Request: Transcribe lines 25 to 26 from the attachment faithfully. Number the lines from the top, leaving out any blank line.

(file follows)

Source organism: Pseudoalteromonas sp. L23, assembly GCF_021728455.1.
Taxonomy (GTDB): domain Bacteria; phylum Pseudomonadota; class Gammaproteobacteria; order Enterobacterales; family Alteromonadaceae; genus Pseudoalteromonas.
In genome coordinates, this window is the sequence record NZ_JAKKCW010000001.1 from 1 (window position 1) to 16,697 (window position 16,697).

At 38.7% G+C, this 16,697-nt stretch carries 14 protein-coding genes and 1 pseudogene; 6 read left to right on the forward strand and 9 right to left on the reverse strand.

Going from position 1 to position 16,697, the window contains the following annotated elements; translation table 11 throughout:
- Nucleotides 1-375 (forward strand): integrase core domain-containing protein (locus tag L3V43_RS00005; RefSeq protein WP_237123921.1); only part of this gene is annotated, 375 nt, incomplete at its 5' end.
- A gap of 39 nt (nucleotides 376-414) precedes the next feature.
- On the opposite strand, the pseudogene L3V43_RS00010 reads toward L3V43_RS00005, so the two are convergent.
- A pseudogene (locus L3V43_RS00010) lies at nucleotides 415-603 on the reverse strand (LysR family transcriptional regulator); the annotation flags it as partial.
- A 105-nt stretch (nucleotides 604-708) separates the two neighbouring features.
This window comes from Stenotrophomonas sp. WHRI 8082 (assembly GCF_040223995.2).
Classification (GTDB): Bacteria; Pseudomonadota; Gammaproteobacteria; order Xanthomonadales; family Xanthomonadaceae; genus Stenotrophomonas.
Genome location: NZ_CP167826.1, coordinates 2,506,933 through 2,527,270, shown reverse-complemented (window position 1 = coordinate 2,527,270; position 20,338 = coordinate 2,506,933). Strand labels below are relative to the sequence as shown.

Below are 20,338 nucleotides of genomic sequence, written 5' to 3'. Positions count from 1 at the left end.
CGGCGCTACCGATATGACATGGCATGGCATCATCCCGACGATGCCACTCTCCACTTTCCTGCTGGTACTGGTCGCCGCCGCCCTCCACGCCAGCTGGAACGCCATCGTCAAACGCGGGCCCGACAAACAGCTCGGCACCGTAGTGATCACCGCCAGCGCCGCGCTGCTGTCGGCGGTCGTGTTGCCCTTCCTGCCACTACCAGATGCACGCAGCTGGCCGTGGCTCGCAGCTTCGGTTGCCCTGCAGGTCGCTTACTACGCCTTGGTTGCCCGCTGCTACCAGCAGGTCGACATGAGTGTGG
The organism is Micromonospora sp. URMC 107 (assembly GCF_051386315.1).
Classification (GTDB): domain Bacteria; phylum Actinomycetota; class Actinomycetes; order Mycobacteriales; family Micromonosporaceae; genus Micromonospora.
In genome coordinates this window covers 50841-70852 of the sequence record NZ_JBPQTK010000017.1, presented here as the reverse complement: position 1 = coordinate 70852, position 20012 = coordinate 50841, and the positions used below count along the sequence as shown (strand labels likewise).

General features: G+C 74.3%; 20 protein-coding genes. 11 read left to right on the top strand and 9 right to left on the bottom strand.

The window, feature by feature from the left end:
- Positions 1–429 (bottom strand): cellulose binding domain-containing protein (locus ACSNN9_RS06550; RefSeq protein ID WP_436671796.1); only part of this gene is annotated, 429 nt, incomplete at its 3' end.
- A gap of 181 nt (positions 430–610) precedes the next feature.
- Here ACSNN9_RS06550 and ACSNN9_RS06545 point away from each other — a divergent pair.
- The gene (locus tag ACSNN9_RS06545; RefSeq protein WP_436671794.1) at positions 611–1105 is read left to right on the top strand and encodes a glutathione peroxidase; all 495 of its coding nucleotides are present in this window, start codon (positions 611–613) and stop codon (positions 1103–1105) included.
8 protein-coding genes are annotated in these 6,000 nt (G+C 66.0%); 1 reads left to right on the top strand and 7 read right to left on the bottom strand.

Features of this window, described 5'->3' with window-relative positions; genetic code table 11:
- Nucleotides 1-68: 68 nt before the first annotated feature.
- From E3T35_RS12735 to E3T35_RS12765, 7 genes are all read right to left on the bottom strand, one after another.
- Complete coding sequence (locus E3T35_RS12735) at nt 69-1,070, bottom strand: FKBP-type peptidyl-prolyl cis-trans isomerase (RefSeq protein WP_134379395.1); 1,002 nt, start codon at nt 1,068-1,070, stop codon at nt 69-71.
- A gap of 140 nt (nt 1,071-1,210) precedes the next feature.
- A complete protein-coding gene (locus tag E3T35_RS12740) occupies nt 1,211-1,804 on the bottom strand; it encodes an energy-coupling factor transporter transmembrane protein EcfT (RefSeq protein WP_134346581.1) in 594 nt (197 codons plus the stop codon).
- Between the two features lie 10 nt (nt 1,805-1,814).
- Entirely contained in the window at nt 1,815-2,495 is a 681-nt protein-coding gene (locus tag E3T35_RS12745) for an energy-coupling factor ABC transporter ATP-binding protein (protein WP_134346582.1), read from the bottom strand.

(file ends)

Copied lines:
8 protein-coding genes are annotated in these 6,000 nt (G+C 66.0%); 1 reads left to right on the top strand and 7 read right to left on the bottom strand.

Features of this window, described 5'->3' with window-relative positions; genetic code table 11: